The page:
• How is Gen2 related to ISO based standards?
  • Does it address interoperability issues?
  • Is this the basis for standards based solutions?
  • How does Gen2 impact your RFID deployment?

Three years ago RFID appeared to be suffering an identity crisis. Its role in the supply chain (versus bar code) seemed largely undefined. Competing and conflicting technologies such as Wireless LANs and less-expensive Automatic Identification and Data Capture (AIDC) systems continued to be deployed to automate processes and provide greater in-transit visibility. During this time many vendors, channel organizations, and end users interested in RFID seemed to be lying in wait for a breakthrough implementation to establish RFID as a viable, mainstream technology in the supply chain.

When Wal-Mart announced it would require all of its suppliers to use RFID, the industry received the shot in the arm it was seeking. The US Department of Defense (DoD) and other retail giants such as Target, Tesco, Metro, and Albertsons soon followed with similar mandates. Since then, RFID has been gaining significant momentum.

According to Venture Development Corporation’s recently released Retail CPG Vertical Market volume of its annual RFID Business Planning Service, the global market for RFID systems in the retail CPG vertical reached an estimated $161 million in 2005, with hardware accounting for approximately 41% (see Exhibit 1). VDC anticipates a compounded annual growth rate (CAGR) of nearly 57% over the next five years, with revenue shipments exceeding $1.5 billion in 2010.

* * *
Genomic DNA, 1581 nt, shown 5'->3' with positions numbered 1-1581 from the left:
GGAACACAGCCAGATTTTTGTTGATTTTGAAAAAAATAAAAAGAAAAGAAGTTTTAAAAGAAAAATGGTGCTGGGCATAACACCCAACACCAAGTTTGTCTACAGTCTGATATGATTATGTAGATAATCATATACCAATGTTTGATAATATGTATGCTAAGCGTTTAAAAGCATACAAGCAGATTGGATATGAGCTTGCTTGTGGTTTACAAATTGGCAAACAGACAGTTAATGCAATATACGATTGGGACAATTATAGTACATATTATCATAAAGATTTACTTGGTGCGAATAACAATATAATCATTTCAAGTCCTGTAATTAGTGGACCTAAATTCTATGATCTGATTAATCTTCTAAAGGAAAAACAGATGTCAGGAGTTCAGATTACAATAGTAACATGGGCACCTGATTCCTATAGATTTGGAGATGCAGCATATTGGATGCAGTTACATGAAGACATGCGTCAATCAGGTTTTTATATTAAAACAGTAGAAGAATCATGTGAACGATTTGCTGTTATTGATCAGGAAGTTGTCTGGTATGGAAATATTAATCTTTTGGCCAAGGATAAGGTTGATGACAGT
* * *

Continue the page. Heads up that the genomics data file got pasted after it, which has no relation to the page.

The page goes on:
According to RFID suppliers and users, compliance mandates are what drove adoption and growth in 2005 – though not to the levels many anticipated. With live deployments occurring in 2005, there is no question that a milestone has been achieved. Nonetheless the number of tagged retail CPG pallet shipments remains low (approximately less than 1% of total shipments). VDC argues that stronger retail CPG shipments were restricted in 2005 due to several key factors:

  • A large percentage of mandated suppliers limited their deployments, meeting minimal mandate requirements (predominantly through manual slap-and-ship installations);
  • EPC technology performance (i.e., read rate accuracy, dense reader mode operation, etc.) was not stellar at the beginning of 2005, improving as the year progressed – most notably through the introduction of higher-performing next-generation offerings and firmware upgrades;
  • The ISO-18000-6C standards approval process has been more protracted than expected, delaying Gen2 product development and user adoption (particularly outside North America);